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Article Publish Status: FREE
Abstract Title:

Bark ofTreatment Stimulates Antioxidant Capacity, and Reduces Dyslipidemia and Body Fat in/Mice.

Abstract Source:

Antioxidants (Basel). 2018 Sep 8 ;7(9). Epub 2018 Sep 8. PMID: 30205562

Abstract Author(s):

Marielle Fernanda Panelli, Damiana Tortolero Pierine, Sérgio Luiz Borges de Souza, Artur Júnio Togneri Ferron, Jéssica Leite Garcia, Klinsmann Carolo Dos Santos, Matheus Antônio Filiol Belin, Giuseppina Pace Pereira Lima, Milena Galhardo Borguini, Igor Otávio Minatel, Antônio Carlos Cicogna, Fabiane Valentini Francisqueti, Camila Renata Corrêa

Article Affiliation:

Marielle Fernanda Panelli

Abstract:

Obesity is considered an important risk factor for several disorders, such as diabetes mellitus, systemic arterial hypertension, dyslipidemia, and atherosclerosis, which are associated with inflammation and oxidative stress as a trigger factor.contains important bioactive compounds, such as phenolics, carotenoids, vitamin C, and polyamines in pulp, leaves, seeds, and bark.: To evaluate the effect of bark of(BPe) on body composition, and metabolic and oxidative stress parameters in genetically obese mice.: Obese male/mice (= 14 animals) received normal feeds and water ad libitum for 8 weeks. Then, animals were randomly divided to continue either receiving standard chow (obese,= 7 (OB)) or feed with standard chow plus bark(BPe) (obese + BPe,= 7 (OB + BPe)) for 8 more weeks, totaling 16 weeks. BPe was added to chow (7 g of BPe/kg of chow corresponding to 1.5 g/kg of body weight). The parameters evaluated in animals included food and caloric intake, body weight, body fat, plasma glucose, triglycerides, and total cholesterol. Malondialdehyde and antioxidant capacity were evaluated in plasma and organs. Groups were compared by Student-test, with<0.05.: BPe reduced visceral and subcutaneous fat deposit and adiposity index, cholesterol and triglyceride levels, ameliorated the antioxidant capacity, and reduced malondialdehyde (MDA) levels.: the bark ofwas effective in improving body composition, and metabolic and antioxidant parameters in obese mice.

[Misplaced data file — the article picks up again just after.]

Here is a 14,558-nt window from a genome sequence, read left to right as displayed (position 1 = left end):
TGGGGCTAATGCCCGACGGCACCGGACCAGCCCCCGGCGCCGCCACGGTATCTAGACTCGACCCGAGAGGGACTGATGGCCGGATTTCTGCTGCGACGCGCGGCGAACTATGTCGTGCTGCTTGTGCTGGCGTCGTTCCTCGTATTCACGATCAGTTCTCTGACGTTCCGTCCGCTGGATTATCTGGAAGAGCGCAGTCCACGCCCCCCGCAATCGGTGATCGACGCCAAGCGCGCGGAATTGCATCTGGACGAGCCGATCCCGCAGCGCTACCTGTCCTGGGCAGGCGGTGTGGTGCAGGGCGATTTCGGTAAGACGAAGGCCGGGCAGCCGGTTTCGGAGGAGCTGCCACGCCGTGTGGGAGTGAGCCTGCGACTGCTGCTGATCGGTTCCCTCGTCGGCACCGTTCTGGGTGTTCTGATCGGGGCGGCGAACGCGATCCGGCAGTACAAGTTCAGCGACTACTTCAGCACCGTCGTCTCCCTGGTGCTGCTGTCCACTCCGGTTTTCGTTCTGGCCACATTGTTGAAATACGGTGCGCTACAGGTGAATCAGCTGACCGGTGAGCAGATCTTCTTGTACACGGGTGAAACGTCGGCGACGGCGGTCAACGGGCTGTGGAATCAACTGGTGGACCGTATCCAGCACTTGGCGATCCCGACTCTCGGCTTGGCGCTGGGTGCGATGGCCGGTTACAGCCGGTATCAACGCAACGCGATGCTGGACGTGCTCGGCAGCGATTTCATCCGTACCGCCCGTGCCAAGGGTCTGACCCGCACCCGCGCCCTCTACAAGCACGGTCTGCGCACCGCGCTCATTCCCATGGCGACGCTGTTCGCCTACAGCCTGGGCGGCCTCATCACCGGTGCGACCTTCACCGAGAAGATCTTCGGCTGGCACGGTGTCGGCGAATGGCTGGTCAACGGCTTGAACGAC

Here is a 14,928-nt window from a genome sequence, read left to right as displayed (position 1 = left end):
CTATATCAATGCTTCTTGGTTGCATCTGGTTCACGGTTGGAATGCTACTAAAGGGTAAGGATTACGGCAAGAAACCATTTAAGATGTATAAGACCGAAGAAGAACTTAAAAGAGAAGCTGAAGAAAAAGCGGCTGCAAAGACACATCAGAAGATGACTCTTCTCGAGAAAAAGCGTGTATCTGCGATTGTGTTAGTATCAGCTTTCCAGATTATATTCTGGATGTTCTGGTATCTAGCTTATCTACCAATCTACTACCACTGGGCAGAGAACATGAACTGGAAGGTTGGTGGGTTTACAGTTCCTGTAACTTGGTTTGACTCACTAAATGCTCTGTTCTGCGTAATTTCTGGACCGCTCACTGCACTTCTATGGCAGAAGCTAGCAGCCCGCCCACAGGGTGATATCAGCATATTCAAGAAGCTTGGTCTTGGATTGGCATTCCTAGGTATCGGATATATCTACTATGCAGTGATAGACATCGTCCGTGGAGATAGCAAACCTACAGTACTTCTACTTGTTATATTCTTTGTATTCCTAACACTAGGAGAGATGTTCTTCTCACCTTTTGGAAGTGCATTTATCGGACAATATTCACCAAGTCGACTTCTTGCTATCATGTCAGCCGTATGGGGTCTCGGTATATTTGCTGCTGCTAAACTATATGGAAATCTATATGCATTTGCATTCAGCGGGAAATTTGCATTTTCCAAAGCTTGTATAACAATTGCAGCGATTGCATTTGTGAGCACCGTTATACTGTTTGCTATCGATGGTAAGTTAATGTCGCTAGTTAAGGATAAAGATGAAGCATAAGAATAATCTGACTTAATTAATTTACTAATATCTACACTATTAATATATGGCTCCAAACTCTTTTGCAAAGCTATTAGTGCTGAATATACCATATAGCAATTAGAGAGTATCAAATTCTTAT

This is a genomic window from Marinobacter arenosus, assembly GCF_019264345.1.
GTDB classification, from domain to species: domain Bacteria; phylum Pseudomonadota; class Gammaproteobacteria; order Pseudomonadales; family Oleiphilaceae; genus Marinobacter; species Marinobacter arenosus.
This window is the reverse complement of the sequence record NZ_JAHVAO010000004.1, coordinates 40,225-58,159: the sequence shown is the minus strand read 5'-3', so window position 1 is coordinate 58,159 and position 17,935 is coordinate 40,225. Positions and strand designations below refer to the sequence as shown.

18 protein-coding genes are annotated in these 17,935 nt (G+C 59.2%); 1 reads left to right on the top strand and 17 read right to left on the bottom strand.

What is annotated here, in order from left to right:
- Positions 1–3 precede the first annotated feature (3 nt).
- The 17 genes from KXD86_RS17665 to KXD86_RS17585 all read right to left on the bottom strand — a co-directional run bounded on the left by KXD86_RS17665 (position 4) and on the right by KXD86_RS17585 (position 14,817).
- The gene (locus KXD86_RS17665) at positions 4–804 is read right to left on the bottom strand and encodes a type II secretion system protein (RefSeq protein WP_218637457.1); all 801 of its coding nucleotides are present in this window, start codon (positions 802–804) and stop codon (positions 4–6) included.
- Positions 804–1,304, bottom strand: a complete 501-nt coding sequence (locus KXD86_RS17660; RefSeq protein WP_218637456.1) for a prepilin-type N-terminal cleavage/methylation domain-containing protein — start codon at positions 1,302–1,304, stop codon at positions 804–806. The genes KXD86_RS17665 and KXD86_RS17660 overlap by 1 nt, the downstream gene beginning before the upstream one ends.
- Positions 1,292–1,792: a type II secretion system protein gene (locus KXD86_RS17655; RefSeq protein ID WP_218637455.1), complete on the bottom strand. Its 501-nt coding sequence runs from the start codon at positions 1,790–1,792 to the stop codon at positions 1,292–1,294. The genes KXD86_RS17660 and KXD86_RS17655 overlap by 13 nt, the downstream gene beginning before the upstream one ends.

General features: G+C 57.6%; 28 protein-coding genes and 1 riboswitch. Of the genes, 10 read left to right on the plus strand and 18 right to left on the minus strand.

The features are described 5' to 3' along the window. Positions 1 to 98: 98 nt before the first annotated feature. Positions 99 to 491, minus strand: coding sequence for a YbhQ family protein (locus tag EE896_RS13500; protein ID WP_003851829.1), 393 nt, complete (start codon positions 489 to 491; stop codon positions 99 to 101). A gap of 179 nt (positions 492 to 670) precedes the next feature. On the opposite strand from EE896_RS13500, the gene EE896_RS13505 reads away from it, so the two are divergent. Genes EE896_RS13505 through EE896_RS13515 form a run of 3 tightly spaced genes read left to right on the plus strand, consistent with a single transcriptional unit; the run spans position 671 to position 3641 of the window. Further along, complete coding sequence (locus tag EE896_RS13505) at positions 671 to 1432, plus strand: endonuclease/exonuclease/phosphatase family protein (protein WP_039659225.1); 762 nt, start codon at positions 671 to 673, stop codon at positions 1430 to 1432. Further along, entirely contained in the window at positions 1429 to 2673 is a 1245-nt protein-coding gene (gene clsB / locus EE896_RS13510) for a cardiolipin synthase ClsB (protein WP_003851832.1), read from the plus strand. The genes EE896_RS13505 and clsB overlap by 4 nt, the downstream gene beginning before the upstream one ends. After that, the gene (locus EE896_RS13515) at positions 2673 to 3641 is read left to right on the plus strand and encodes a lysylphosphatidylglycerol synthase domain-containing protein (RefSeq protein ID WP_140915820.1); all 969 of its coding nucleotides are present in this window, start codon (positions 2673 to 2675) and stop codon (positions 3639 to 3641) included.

Study Type : Animal Study

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